Instead of making the corrections as advised by the plaintiff, the students lodged a complaint with the Dean of the faculty that the plaintiff had been ‘unprofessional’ during the viva. Without informing the plaintiff or her colleague, the department proceeded to set up another committee to review the marks given to the three students.
The facts also show that the plaintiff and her colleague wrote to the HOD to find out the marks that had been awarded by the new committee to the students involved. Not receiving any response on the matter, the plaintiff and her colleague raised the matter at a regular meeting of the department. Sharp words and allegations were exchanged between the plaintiff and the department leaders. There is however nothing in the facts of the sessions court judgment that shows any attempt by anyone attending the meeting to justify the course of action taken by the second committee or the marks that were awarded at the end of the second review. The plaintiff was asked to ‘move on’, obviously indicating that she could expect no further satisfaction on the matter.
The allegations against the plaintiff are serious enough to be not accepted without further investigation by the department. Appointing a second committee to review the works of the students tantamount to at least a tacit acceptance of the students’ allegations. Why else was there a need for a second assessment? If the allegations were reasonably considered by the Dean or other authority, it would have required a response from the plaintiff and her colleague who carried out the first review. Not seeking their view is not simply an act of discourtesy to them as colleagues, but an interference with their role and rights as academics, including academic freedom.
Academic staff must have sufficient autonomy over assessment procedures that involve their scrutiny. However, placing this within the concept of academic freedom does not make it simply a privilege of the academic. The integrity of assessment goes to the heart of a university’s credentialing process. Universities have a pact with society that the output of students will match society’s expectations of a highly educated person. If assessment by a staff is challenged in the way it way it was done in this case, the integrity of the process is undermined and any credentialing by the university becomes highly flawed. When there is an alteration made to the decision of an examiner, the staff involved must have been given the opportunity to reply to the challenge before a departmental decision is taken to alter it. But there is more. To accept the allegations made by the students has two other consequences. First, it would send a message to students in the faculty, if not the whole university, that assessment of their work can be altered by lodging a complaint rather than complying with the examiner’s decision. Secondly, allegations such as those made by the students would seriously harm the reputation of the staff involved unless due process through a hearing is accorded to the academic involved.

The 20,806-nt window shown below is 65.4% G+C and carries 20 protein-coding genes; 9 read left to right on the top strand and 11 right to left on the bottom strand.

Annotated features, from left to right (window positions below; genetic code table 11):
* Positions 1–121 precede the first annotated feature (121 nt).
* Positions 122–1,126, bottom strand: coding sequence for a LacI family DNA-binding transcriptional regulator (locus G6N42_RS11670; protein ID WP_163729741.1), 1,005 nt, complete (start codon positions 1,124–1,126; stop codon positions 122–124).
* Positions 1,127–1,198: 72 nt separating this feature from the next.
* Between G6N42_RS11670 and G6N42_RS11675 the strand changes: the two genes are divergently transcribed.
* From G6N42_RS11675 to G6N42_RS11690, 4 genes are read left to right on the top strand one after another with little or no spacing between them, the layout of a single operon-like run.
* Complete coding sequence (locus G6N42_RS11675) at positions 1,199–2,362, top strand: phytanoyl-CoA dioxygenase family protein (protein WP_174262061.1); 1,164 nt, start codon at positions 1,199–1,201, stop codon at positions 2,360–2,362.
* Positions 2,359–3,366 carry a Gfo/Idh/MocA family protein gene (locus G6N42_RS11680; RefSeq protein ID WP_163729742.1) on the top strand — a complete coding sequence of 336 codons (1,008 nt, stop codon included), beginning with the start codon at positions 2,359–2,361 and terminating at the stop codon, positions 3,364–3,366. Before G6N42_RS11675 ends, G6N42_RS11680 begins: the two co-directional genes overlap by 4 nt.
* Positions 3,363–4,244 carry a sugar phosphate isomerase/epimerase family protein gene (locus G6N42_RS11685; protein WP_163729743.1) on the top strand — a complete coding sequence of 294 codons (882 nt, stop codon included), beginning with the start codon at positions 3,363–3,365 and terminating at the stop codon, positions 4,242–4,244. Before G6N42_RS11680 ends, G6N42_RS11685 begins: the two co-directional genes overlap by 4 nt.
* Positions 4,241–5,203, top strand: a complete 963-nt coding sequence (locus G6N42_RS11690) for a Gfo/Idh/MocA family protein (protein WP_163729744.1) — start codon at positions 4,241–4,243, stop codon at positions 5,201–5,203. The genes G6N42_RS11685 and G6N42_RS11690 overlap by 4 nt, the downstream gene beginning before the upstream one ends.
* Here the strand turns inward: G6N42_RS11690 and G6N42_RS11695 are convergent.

These larger and vital issues that were at stake found no place in the judicial decisions. Rather, the judges found the plaintiff’s insistence in having the processes observed unusual. The courts failed to recognize that the plaintiff’s sense of grievance was fully justified because, by going behind her back on revising her assessment, the university had acted in a manner that destroyed the relationship of trust and confidence that is inherent in an academic’s contract with the university. The action of all those involved at the departmental level to institute a second marking was an affront to her integrity that fully justified the plaintiff’s continued insistence in having the matter reviewed. In the process the courts may also have unwittingly approbated questionable academic practices. On the question of plagiarism that was alleged in one of the students’ work, the academic who was asked to review the paper simply stated that he found the paper to be free of plagiarism and the student ‘had used a different method of writing’. This lackadaisical approach to a serious ethical issue in higher education by a group of academic staff is worrying because it points to the possibility of serious flaws in our higher education system.